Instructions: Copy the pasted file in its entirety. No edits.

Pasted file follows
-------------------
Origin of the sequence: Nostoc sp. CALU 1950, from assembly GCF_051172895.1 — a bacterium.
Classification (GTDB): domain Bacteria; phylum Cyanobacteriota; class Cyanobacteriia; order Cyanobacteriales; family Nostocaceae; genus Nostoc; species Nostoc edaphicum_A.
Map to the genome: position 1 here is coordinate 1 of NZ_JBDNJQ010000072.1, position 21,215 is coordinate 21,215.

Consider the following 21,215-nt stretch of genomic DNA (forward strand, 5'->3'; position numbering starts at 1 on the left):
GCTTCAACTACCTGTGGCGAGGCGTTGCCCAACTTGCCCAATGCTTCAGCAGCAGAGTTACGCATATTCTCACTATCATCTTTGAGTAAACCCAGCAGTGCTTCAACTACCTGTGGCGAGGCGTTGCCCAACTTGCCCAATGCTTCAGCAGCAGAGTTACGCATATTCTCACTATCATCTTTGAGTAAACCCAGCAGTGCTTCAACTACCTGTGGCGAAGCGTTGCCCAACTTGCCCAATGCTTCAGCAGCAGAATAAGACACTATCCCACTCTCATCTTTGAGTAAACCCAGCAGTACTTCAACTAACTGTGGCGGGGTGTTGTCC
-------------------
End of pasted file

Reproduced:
Origin of the sequence: Nostoc sp. CALU 1950, from assembly GCF_051172895.1 — a bacterium.
Classification (GTDB): domain Bacteria; phylum Cyanobacteriota; class Cyanobacteriia; order Cyanobacteriales; family Nostocaceae; genus Nostoc; species Nostoc edaphicum_A.
Map to the genome: position 1 here is coordinate 1 of NZ_JBDNJQ010000072.1, position 21,215 is coordinate 21,215.

Consider the following 21,215-nt stretch of genomic DNA (forward strand, 5'->3'; position numbering starts at 1 on the left):
GCTTCAACTACCTGTGGCGAGGCGTTGCCCAACTTGCCCAATGCTTCAGCAGCAGAGTTACGCATATTCTCACTATCATCTTTGAGTAAACCCAGCAGTGCTTCAACTACCTGTGGCGAGGCGTTGCCCAACTTGCCCAATGCTTCAGCAGCAGAGTTACGCATATTCTCACTATCATCTTTGAGTAAACCCAGCAGTGCTTCAACTACCTGTGGCGAAGCGTTGCCCAACTTGCCCAATGCTTCAGCAGCAGAATAAGACACTATCCCACTCTCATCTTTGAGTAAACCCAGCAGTACTTCAACTAACTGTGGCGGGGTGTTGTCC